The Côtes de Gascogne winemakers have preserved and adapted a distant tradition of whites in favour of expressions with seductive, light and lively perfumes on the palate To add to this plan, they usually marry their ancestral grape varieties (Colombard, Gros Manseng, Ugni-Blanc) with other varieties with a larger spread (Sauvignon), or those coming from elsewhere (Chardonnay) and then harvest them at the optimum moment during the cool early mornings in these conditions, the grapes best preserve the aromatic precursors In these conditions, the grapes best preserve the aromatic precursors. Expertly blended and vinified accordingly, they impart their major asset: an olfactory range with a rare intensity that is enchanting with its lively and fruity nature.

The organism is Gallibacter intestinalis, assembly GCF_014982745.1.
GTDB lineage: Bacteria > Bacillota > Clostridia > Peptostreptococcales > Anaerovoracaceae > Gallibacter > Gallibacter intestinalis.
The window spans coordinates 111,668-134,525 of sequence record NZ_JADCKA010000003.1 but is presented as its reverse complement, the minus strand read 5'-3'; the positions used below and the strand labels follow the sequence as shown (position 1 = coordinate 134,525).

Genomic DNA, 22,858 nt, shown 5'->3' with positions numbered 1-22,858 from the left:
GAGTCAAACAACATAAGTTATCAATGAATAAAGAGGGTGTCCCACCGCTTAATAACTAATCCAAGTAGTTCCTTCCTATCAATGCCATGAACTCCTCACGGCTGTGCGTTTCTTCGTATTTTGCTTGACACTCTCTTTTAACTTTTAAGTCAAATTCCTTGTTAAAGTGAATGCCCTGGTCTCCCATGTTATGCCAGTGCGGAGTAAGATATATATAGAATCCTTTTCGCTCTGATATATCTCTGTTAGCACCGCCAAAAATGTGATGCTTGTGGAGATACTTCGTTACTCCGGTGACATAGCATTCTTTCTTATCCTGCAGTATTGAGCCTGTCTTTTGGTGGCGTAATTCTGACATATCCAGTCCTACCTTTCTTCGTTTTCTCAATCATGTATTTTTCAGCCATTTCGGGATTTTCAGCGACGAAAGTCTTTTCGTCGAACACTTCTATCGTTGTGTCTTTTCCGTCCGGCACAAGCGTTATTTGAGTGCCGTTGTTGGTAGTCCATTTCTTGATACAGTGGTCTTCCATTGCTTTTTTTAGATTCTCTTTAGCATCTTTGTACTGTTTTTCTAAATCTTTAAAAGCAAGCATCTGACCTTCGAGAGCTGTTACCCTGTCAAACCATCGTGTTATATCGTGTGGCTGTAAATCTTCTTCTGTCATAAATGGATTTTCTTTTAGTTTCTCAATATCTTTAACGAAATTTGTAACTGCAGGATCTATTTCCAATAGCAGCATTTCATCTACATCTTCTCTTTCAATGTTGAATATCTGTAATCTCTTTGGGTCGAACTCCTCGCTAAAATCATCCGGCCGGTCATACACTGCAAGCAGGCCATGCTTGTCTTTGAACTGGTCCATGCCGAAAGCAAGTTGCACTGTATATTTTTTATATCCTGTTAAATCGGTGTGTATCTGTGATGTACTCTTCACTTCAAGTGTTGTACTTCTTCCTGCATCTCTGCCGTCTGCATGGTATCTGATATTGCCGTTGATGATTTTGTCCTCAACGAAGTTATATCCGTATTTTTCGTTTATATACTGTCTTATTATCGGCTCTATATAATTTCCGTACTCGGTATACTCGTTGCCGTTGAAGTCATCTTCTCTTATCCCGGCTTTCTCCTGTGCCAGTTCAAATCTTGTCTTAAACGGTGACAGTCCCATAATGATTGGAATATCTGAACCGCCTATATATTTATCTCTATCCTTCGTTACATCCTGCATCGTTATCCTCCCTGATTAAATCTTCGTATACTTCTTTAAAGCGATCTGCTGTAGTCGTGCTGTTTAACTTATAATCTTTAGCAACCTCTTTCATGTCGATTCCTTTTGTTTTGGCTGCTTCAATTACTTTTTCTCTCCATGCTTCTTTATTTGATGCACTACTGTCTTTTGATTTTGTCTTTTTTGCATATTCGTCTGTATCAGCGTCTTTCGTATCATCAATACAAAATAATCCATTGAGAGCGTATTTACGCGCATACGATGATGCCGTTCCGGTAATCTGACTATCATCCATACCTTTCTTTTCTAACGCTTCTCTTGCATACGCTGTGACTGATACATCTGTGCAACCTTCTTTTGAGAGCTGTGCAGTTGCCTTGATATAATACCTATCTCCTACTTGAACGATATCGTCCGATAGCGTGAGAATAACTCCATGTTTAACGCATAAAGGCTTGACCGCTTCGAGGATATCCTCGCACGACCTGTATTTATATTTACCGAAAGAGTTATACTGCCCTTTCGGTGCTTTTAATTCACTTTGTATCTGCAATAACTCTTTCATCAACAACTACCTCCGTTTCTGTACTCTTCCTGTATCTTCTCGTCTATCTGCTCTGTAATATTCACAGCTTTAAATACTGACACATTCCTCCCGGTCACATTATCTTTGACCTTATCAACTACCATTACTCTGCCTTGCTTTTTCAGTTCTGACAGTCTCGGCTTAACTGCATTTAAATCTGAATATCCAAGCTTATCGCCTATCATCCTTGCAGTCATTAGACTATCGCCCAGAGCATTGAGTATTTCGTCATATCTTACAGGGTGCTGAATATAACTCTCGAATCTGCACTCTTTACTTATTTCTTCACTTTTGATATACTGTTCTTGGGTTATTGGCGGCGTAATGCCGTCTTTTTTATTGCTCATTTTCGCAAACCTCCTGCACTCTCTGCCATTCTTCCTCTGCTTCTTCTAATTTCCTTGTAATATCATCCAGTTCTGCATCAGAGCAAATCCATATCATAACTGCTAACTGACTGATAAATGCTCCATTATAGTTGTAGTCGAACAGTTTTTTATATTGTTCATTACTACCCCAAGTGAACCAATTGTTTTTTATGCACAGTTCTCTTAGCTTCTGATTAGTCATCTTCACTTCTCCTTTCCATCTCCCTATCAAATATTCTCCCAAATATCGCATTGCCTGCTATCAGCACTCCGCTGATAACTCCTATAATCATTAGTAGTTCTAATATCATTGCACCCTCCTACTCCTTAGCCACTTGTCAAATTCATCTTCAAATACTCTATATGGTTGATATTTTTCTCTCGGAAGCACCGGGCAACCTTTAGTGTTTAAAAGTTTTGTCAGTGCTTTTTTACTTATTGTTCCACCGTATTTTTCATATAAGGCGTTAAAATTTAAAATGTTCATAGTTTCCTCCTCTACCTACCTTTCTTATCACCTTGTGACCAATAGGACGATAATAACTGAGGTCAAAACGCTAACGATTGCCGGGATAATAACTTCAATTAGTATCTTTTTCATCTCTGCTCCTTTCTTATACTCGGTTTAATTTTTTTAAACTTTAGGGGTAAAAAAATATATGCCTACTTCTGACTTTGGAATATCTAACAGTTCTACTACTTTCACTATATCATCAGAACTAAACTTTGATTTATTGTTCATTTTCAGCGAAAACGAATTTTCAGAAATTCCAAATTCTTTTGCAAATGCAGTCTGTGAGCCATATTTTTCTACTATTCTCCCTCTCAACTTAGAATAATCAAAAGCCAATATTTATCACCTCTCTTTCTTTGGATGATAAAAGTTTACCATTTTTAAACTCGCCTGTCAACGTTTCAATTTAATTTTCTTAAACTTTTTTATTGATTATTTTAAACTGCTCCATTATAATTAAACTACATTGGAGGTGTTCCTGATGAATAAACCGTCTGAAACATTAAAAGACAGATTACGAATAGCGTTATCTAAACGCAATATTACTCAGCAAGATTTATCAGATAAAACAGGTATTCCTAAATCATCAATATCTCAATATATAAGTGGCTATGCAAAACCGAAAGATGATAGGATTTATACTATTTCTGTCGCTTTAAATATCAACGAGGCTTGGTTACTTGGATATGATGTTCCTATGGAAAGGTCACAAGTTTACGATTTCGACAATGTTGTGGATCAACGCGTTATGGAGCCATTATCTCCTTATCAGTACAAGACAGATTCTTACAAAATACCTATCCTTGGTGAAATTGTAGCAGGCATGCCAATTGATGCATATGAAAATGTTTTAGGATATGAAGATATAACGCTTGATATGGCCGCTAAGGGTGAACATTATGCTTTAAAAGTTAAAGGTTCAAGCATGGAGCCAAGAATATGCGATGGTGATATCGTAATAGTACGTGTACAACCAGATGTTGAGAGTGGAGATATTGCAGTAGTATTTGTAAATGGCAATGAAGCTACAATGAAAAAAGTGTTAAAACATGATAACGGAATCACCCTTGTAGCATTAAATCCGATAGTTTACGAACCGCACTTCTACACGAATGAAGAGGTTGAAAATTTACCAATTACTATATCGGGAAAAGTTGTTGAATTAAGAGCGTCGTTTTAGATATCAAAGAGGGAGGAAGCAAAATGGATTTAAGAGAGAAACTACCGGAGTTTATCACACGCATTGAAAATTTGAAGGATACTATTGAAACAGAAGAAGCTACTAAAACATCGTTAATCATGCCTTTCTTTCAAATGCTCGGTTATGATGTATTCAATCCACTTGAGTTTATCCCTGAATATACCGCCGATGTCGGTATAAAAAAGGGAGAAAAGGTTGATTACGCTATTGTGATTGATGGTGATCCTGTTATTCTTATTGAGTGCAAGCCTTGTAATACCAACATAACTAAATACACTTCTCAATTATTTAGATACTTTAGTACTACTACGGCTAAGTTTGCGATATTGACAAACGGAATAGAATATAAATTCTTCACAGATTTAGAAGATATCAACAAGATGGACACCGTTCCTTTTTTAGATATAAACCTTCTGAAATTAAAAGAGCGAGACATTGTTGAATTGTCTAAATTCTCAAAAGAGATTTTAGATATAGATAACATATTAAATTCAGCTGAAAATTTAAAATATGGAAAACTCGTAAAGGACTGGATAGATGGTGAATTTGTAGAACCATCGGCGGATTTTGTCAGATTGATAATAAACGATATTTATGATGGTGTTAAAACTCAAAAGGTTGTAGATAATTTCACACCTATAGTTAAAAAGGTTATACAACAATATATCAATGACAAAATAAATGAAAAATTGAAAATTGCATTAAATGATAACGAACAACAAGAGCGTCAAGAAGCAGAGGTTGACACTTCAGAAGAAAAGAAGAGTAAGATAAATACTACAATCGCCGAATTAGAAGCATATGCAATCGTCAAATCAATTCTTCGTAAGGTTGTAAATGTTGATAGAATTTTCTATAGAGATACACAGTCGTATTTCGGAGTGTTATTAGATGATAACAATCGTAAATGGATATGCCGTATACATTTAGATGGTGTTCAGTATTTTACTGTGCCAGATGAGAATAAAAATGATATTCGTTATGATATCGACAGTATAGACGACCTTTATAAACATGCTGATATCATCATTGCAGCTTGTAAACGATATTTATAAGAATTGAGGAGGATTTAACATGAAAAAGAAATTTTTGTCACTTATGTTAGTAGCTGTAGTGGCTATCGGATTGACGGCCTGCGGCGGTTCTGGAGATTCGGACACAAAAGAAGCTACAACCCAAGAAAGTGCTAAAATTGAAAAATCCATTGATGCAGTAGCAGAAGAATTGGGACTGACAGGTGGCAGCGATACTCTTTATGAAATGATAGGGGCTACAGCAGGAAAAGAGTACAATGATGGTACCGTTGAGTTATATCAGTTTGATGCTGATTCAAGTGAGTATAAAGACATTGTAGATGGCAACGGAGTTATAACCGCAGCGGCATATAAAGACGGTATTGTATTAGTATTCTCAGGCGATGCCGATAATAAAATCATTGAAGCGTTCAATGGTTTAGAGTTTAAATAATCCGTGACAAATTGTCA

This harvesting and development skill extends to the mellow, sweet whites where the constituents demand a longer maturity and consequently a precise sugar content to match their respective classifications. With their versatile nature, Gros and Petit Manseng lend themselves to these late harvests to deliver balanced wines, combining softness and expressiveness.
In their profession, our winemakers are not content with simply a technical experience and demonstrate intuition and discernment when it comes to producing reds proportionate to the soils that bear the grapes. In this way, the estates based in the Bas-Armagnac focus on the fruity style and spontaneity of their wines, whilst their peers in the Ténarèze and Haut-Armagnac capitalise on the ambition permitted by the terroirs better suited in this respect.
However, all come together regarding the rosé, whose conception is more consensual and less dependent of the terroir. Most producers produce a style that is fresh and bright owing to their great experience with the whites, the development process being similar from the harvest through to the winemaking.